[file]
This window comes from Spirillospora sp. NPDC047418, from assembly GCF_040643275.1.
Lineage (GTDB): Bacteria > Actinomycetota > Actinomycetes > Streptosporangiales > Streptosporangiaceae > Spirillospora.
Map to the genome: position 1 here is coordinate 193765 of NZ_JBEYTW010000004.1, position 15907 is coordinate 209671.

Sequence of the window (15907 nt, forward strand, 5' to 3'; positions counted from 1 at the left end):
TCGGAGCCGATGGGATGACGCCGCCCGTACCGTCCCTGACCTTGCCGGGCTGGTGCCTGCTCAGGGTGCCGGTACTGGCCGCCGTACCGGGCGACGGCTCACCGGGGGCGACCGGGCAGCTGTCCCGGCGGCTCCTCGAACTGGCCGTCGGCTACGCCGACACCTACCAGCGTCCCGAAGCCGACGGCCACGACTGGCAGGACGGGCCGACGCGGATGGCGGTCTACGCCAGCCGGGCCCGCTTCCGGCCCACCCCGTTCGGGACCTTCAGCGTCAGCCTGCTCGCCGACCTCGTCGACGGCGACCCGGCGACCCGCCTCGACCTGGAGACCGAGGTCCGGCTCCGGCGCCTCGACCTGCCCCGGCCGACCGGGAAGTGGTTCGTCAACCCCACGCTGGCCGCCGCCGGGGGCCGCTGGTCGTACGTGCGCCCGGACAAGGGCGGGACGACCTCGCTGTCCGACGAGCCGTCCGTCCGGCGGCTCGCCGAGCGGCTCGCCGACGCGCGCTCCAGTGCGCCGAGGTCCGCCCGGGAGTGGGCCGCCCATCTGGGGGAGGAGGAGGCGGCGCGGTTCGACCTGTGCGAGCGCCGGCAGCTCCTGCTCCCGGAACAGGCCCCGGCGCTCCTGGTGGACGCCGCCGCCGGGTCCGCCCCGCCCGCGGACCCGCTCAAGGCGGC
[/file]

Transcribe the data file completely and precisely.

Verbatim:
This window comes from Spirillospora sp. NPDC047418, from assembly GCF_040643275.1.
Lineage (GTDB): Bacteria > Actinomycetota > Actinomycetes > Streptosporangiales > Streptosporangiaceae > Spirillospora.
Map to the genome: position 1 here is coordinate 193765 of NZ_JBEYTW010000004.1, position 15907 is coordinate 209671.

Sequence of the window (15907 nt, forward strand, 5' to 3'; positions counted from 1 at the left end):
TCGGAGCCGATGGGATGACGCCGCCCGTACCGTCCCTGACCTTGCCGGGCTGGTGCCTGCTCAGGGTGCCGGTACTGGCCGCCGTACCGGGCGACGGCTCACCGGGGGCGACCGGGCAGCTGTCCCGGCGGCTCCTCGAACTGGCCGTCGGCTACGCCGACACCTACCAGCGTCCCGAAGCCGACGGCCACGACTGGCAGGACGGGCCGACGCGGATGGCGGTCTACGCCAGCCGGGCCCGCTTCCGGCCCACCCCGTTCGGGACCTTCAGCGTCAGCCTGCTCGCCGACCTCGTCGACGGCGACCCGGCGACCCGCCTCGACCTGGAGACCGAGGTCCGGCTCCGGCGCCTCGACCTGCCCCGGCCGACCGGGAAGTGGTTCGTCAACCCCACGCTGGCCGCCGCCGGGGGCCGCTGGTCGTACGTGCGCCCGGACAAGGGCGGGACGACCTCGCTGTCCGACGAGCCGTCCGTCCGGCGGCTCGCCGAGCGGCTCGCCGACGCGCGCTCCAGTGCGCCGAGGTCCGCCCGGGAGTGGGCCGCCCATCTGGGGGAGGAGGAGGCGGCGCGGTTCGACCTGTGCGAGCGCCGGCAGCTCCTGCTCCCGGAACAGGCCCCGGCGCTCCTGGTGGACGCCGCCGCCGGGTCCGCCCCGCCCGCGGACCCGCTCAAGGCGGC